“So, next time you see someone sleeping, make believe you’re in a science fiction movie. And whisper, ‘The creature is regenerating itself.” — George Carlin

We spend a third of our lives asleep, without really knowing why it happens, or what it is.

Can you imagine spending a third of your life at work, without ever learning what your job was? You’d go into each day expecting its failure or success to be a total gamble, beyond your control.

Don’t treat your sleep like Russian roulette.

The science of sleep has made leaps and bounds over the last half a century. It’s made up some of my favourite neuroscience and psychology papers in the U.K. …


A masterclass from research on the flow state.

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via GIPHY

Attention is our most precious resource.

It’s also one we’re giving away like free sweets. We give up hours of attention each day with little to show for it — scrolling Facebook, watching YouTube compilations.

What if we could spend this same time in an intensely rewarding way?

This is where the flow state comes in. In 1975, Mihaly Csikszentmihalyi, a famous psychologist and founder of positive psychology, investigated which states people felt the happiest in: which enabled them to find meaning in their lives.

He interviewed rock climbers, surgeons, shepherds, artists, and scientists of all incomes and backgrounds. He found they all held the ability to attain a state of “effortless absorption and control” in common. …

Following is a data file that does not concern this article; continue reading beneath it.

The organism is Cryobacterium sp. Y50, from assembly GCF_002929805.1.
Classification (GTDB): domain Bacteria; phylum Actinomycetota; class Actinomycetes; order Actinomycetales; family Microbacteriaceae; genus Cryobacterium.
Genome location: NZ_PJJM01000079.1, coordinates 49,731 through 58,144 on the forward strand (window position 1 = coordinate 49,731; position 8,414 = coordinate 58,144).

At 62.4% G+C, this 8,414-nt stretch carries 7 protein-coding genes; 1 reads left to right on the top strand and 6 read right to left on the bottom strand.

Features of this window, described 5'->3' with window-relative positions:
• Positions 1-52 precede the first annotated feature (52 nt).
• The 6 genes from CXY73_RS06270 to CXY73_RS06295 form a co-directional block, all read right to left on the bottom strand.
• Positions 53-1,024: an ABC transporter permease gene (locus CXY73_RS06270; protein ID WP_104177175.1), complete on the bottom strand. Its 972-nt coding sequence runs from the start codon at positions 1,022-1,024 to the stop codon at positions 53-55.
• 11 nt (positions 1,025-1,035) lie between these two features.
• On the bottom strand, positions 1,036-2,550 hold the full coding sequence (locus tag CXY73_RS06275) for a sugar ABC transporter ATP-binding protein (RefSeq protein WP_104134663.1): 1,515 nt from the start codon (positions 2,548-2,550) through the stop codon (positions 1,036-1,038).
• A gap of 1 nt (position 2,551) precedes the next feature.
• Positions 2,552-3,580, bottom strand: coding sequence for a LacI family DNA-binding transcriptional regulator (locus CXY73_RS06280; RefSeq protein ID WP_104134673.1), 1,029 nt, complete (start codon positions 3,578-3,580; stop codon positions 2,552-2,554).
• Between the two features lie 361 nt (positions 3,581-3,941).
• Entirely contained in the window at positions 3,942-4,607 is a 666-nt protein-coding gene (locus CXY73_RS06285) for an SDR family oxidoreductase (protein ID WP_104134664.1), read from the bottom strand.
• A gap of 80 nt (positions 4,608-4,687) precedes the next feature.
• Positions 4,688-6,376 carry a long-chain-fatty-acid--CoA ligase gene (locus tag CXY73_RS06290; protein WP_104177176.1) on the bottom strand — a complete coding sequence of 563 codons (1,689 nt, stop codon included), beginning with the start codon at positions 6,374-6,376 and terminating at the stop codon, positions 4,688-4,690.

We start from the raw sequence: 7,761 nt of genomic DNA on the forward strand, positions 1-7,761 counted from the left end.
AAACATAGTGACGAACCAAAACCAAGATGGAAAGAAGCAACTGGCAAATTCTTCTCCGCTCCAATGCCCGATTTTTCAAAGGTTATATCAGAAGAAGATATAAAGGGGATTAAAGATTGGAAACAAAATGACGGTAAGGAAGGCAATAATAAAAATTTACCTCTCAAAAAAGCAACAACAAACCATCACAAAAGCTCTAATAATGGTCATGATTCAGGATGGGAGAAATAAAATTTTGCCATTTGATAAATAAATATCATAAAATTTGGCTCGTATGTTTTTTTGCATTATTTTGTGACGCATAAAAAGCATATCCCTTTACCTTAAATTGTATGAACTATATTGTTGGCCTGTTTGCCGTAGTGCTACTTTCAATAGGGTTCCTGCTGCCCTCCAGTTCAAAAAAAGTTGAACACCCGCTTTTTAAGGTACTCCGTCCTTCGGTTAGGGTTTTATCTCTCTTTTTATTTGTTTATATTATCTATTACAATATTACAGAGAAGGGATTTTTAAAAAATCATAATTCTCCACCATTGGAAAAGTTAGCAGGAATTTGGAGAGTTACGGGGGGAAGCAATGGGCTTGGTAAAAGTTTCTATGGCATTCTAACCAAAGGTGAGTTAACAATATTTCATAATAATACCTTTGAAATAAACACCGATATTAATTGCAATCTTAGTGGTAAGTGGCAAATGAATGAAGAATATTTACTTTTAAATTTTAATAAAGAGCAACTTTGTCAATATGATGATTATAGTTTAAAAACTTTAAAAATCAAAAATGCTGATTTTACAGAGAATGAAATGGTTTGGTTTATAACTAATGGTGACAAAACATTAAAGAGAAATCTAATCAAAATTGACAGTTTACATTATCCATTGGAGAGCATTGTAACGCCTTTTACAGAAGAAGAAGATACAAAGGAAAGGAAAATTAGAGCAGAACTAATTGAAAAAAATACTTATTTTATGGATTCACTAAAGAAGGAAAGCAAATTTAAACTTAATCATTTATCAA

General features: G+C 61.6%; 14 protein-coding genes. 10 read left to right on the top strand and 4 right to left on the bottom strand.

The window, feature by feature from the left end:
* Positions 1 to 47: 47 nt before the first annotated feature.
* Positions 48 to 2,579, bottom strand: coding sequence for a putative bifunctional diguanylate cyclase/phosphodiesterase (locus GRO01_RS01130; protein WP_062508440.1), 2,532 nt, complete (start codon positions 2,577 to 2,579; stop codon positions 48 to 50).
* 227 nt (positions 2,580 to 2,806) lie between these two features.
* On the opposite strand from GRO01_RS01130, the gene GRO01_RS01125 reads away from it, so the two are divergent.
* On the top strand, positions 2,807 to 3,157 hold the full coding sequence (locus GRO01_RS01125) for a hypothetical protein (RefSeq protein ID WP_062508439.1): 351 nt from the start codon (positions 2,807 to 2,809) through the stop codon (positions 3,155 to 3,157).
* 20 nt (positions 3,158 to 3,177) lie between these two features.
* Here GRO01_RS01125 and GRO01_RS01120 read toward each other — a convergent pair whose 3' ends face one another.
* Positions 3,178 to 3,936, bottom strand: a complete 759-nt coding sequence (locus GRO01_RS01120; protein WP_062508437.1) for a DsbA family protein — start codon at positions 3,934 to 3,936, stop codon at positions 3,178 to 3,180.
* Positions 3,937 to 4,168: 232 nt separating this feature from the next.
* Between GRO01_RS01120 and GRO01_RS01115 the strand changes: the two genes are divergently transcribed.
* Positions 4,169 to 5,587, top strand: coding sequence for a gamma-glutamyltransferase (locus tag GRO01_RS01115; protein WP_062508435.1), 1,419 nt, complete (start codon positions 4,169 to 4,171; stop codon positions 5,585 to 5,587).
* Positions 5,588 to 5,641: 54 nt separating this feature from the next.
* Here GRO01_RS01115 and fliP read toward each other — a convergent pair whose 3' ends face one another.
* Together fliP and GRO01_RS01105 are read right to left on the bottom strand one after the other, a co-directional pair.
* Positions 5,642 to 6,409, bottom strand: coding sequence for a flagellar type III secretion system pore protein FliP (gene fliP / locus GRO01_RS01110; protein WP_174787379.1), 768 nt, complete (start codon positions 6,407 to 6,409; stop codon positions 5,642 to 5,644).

Lessons on how our lives can fuel our creativity.

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Virginia Woolf, circa 1928. Via Alamy.

The benefit of having a writer as prolific and beloved as Virginia Woolf is that, long after the woman herself is gone, we still hold the key to the inner rooms of her mind.

It’s all caught on those thousands and thousands of pages.

You could devote your whole life to reading this one woman and still have questions on your deathbed. Reading her is a little like the endless full shelves in the Library of Babel: if a feeling can be felt, if a word exists, Woolf has felt and used it somewhere.

“Communication is truth; communication is happiness. To share is our duty; to go down boldly and bring to light those hidden thoughts which are the most diseased; to conceal nothing; to pretend nothing.” …

About

Hannah Davies

Accredited psychologist, England. Smuggling useful truths out of academia. Gen Z.